The Saranac Lake man who was found dead in a snowbank in April succumbed to hypothermia.
Gary Sklaryk went missing shortly after New Year's Day, and, after a multi-agency search that lasted more than three months, he was discovered in the backyard of 28 Keene St. in Saranac Lake when the snow began to melt.
The Press-Republican had been trying to get the results of the autopsy since Sklaryk's body was discovered in April, but multiple calls to the Saranac Lake Police Department produced no details until this week.
Officials were not able to determine how long Sklaryk had been lying in the snowbank, but Saranac Lake Police Chief Bruce Nason said the man most likely died of exposure during the early morning hours of Jan. 2, fewer than 24 hours after he was reported missing.
Within a couple days of that report, almost two feet of snow fell across the area. About a foot fell in one of those night alone, Nason said.
Sklaryk's autopsy, which was conducted by Adirondack Medical Center Forensic Pathologist Dr. Jolie Rodriguez, found no injuries. And although three prescription drugs were found in his system, the levels were not toxic, Nason said.
"Our investigation was consistent with those findings," Nason said. "There was nothing to suggest otherwise."
But those drugs could have contributed to his exposure and eventual demise, the chief added.
Sklaryk was returning from an acquaintance's home that night and was most likely headed back to his house at 307 Ampersand Ave, police said.
His acquaintances were interviewed several times and eventually admitted that Sklaryk had been there, Nason said.
They told police that he had left well after midnight, the chief added.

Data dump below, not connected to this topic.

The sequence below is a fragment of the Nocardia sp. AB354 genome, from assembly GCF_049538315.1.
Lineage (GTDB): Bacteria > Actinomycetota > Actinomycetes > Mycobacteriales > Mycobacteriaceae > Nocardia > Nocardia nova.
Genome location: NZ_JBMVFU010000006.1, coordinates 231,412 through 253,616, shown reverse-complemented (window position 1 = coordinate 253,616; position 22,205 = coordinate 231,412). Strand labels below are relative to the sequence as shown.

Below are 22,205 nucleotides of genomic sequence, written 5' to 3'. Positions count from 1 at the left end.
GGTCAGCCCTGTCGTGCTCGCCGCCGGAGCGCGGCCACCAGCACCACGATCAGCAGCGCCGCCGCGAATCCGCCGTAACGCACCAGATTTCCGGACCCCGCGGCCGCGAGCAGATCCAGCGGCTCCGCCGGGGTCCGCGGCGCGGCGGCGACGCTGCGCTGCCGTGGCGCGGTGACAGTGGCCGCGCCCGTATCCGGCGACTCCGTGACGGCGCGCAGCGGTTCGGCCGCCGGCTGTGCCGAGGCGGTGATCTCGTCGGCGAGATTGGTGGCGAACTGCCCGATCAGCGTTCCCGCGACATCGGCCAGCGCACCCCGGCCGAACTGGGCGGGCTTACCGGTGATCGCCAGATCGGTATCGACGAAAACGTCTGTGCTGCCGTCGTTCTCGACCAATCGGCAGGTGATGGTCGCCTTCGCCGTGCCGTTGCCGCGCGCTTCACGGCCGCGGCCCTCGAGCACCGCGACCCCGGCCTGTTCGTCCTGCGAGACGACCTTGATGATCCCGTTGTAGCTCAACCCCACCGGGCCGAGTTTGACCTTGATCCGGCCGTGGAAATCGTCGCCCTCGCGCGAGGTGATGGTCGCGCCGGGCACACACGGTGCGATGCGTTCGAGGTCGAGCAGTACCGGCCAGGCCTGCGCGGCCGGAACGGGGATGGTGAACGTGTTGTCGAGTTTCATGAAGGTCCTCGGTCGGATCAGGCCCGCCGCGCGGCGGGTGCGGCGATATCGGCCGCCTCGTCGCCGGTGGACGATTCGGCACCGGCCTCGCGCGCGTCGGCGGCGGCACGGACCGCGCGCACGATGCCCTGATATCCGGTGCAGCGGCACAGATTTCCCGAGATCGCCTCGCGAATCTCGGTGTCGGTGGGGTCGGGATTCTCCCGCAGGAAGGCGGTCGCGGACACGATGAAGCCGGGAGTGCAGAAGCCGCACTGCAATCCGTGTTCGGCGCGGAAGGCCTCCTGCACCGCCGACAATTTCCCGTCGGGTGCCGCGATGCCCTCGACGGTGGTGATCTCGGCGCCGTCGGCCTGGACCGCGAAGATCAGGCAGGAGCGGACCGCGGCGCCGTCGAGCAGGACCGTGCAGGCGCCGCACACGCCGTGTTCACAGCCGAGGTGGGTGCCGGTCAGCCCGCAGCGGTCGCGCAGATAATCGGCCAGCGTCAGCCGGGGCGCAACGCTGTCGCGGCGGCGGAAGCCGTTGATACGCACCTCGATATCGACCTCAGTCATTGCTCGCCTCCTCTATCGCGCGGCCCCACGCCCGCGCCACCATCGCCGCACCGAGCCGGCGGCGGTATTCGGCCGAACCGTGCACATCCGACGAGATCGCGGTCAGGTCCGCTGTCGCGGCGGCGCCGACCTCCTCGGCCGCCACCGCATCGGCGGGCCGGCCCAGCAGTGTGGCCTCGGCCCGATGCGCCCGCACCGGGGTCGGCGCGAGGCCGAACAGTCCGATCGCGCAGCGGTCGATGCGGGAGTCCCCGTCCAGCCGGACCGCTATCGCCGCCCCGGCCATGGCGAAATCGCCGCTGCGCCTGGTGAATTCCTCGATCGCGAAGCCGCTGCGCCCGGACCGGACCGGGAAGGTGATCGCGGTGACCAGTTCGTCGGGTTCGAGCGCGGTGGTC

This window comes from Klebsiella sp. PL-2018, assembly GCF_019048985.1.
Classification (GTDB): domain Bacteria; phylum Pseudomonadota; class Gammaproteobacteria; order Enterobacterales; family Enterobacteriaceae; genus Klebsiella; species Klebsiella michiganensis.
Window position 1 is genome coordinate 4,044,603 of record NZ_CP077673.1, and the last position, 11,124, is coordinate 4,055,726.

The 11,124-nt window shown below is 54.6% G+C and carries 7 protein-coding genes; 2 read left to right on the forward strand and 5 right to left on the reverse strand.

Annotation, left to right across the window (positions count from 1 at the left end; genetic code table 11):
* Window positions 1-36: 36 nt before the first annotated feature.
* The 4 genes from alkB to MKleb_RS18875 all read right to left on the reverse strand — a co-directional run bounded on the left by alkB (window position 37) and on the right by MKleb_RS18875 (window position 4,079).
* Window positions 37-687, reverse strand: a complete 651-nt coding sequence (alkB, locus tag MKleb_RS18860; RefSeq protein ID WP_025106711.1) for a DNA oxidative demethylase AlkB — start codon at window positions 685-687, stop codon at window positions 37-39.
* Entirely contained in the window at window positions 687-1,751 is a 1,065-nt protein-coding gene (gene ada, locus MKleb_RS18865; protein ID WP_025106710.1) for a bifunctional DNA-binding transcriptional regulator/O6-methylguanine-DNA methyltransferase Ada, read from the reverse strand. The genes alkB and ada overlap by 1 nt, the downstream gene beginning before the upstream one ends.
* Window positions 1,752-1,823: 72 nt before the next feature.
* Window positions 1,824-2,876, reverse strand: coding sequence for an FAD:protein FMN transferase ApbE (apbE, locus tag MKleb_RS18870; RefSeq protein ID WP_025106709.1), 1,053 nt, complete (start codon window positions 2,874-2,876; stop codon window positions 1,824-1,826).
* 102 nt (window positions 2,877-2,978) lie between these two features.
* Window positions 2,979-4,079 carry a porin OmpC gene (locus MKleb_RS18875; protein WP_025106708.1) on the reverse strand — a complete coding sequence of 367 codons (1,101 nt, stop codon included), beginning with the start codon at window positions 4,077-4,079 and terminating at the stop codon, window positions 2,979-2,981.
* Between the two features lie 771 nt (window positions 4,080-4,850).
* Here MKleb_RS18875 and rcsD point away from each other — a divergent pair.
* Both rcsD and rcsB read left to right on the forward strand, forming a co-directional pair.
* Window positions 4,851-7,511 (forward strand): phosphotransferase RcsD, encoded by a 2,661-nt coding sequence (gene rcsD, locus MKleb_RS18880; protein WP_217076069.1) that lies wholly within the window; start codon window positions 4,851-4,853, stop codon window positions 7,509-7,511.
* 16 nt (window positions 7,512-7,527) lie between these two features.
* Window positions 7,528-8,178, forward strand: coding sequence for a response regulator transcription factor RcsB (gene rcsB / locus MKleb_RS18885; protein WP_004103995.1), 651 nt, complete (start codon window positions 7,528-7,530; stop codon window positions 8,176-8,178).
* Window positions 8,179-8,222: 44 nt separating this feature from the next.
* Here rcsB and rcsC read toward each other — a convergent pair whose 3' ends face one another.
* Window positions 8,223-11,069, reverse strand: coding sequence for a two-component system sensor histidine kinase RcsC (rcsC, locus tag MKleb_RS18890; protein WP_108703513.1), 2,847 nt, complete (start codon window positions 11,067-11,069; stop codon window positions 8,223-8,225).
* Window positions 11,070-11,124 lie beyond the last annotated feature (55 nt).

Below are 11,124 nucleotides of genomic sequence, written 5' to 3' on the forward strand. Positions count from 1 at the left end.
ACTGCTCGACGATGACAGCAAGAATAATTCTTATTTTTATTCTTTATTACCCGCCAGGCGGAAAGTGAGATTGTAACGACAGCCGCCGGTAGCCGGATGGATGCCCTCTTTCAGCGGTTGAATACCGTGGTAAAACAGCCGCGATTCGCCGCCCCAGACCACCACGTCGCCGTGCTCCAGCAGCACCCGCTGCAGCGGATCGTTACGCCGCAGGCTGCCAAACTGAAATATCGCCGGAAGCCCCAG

Several law-enforcement agencies were involved in the search, which blanketed areas of the Saranac River and the railroad tracks as far as Bullhead Point.
Department of Environmental Conservation forest rangers assisted in the search throughout the village, in abandoned buildings and along roadsides.
State Police also conducted a canine search.
Police received a number of leads from Malone and Tupper Lake and from as far away as White River Junction in Vermont about possible sightings.
"We spent a lot of man hours, not only interviewing but also searching," Nason said.
Although the hunt was scaled back as time went on, the department continued to check on credible leads as they materialized, Nason said.
He thanked the public and all law-enforcement agencies that helped with the search.
"Their support and assistance was overwhelming," he said. "I just wish the results would have been different."
Sklaryk had been living with and taking care of his elderly father on Ampersand Avenue when the accident occurred.
He is survived by at least two other family members: two sisters, who don't live in the area.